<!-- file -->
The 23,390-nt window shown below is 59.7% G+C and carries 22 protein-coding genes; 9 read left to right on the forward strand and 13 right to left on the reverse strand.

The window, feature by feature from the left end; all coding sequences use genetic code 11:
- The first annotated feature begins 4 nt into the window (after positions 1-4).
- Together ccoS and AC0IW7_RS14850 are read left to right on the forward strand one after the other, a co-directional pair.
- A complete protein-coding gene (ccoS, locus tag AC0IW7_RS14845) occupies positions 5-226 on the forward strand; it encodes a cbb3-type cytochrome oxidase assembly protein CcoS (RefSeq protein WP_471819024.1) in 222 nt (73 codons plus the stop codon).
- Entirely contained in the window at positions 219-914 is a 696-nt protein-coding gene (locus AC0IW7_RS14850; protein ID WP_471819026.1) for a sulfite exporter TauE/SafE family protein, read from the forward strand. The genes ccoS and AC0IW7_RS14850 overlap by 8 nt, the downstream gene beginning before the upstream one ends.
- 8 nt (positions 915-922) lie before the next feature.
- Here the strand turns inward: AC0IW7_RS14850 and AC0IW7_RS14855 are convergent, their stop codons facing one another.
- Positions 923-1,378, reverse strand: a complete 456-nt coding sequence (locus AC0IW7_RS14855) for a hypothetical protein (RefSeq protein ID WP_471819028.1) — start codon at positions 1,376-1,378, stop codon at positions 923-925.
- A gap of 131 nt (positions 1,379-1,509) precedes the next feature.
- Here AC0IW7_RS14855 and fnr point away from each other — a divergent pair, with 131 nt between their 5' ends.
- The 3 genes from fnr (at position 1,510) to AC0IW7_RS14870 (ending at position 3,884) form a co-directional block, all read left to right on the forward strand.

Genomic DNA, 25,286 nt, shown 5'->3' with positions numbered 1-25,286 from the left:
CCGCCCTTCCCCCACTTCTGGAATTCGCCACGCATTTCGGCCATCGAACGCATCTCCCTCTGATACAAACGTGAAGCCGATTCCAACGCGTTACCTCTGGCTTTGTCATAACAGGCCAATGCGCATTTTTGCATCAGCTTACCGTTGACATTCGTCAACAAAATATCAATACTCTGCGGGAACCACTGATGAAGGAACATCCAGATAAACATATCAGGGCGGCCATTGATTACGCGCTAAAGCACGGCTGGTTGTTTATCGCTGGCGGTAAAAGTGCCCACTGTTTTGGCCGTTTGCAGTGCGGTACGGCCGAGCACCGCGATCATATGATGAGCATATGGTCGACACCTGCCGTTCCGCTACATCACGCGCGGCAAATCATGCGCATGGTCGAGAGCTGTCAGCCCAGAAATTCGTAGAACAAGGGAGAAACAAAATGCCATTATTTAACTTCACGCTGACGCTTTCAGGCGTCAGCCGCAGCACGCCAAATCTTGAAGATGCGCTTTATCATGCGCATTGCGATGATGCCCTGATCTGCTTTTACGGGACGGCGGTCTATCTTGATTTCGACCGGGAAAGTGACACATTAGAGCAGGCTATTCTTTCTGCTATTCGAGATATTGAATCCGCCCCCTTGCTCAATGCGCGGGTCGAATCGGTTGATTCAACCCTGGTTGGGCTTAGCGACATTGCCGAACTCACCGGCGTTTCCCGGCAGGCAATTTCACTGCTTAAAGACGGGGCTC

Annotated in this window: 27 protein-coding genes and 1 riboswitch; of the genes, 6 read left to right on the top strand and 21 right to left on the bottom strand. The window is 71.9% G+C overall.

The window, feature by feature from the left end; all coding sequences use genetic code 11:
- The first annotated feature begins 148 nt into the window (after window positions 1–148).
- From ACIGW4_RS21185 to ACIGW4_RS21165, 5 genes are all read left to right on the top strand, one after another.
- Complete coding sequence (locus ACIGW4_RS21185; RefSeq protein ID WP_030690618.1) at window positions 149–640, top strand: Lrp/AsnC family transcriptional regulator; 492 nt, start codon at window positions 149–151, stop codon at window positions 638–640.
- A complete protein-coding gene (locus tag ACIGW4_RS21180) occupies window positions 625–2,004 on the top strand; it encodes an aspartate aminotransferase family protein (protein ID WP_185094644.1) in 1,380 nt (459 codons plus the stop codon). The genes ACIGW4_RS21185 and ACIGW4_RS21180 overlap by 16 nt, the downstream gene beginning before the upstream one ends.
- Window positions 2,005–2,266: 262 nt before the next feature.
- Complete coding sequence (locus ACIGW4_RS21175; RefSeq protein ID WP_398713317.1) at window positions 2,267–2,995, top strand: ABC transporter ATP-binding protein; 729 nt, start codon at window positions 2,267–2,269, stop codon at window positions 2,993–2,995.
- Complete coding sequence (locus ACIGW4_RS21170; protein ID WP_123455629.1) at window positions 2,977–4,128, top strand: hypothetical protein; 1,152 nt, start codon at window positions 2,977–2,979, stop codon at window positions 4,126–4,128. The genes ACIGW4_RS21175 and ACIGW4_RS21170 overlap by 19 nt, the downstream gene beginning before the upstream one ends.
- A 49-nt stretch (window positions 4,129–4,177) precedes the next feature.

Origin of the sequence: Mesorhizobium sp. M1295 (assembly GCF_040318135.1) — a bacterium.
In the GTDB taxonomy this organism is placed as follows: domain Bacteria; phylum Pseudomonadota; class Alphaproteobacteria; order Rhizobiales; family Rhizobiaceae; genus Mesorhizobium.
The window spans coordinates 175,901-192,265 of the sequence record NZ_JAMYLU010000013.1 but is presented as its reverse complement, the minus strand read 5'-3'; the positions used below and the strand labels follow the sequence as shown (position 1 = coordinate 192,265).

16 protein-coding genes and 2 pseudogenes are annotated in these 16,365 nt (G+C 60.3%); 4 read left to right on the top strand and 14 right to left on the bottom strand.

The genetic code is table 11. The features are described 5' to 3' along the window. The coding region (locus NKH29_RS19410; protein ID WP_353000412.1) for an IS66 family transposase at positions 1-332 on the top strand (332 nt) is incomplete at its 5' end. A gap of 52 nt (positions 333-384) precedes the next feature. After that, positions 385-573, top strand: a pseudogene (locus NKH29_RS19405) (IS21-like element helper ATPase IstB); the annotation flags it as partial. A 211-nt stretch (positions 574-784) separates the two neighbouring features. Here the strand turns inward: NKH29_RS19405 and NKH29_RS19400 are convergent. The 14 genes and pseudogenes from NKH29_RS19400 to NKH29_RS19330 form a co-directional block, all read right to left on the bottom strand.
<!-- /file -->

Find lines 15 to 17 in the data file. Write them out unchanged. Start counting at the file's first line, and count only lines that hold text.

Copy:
Annotated in this window: 27 protein-coding genes and 1 riboswitch; of the genes, 6 read left to right on the top strand and 21 right to left on the bottom strand. The window is 71.9% G+C overall.

The window, feature by feature from the left end; all coding sequences use genetic code 11:
- The first annotated feature begins 148 nt into the window (after window positions 1–148).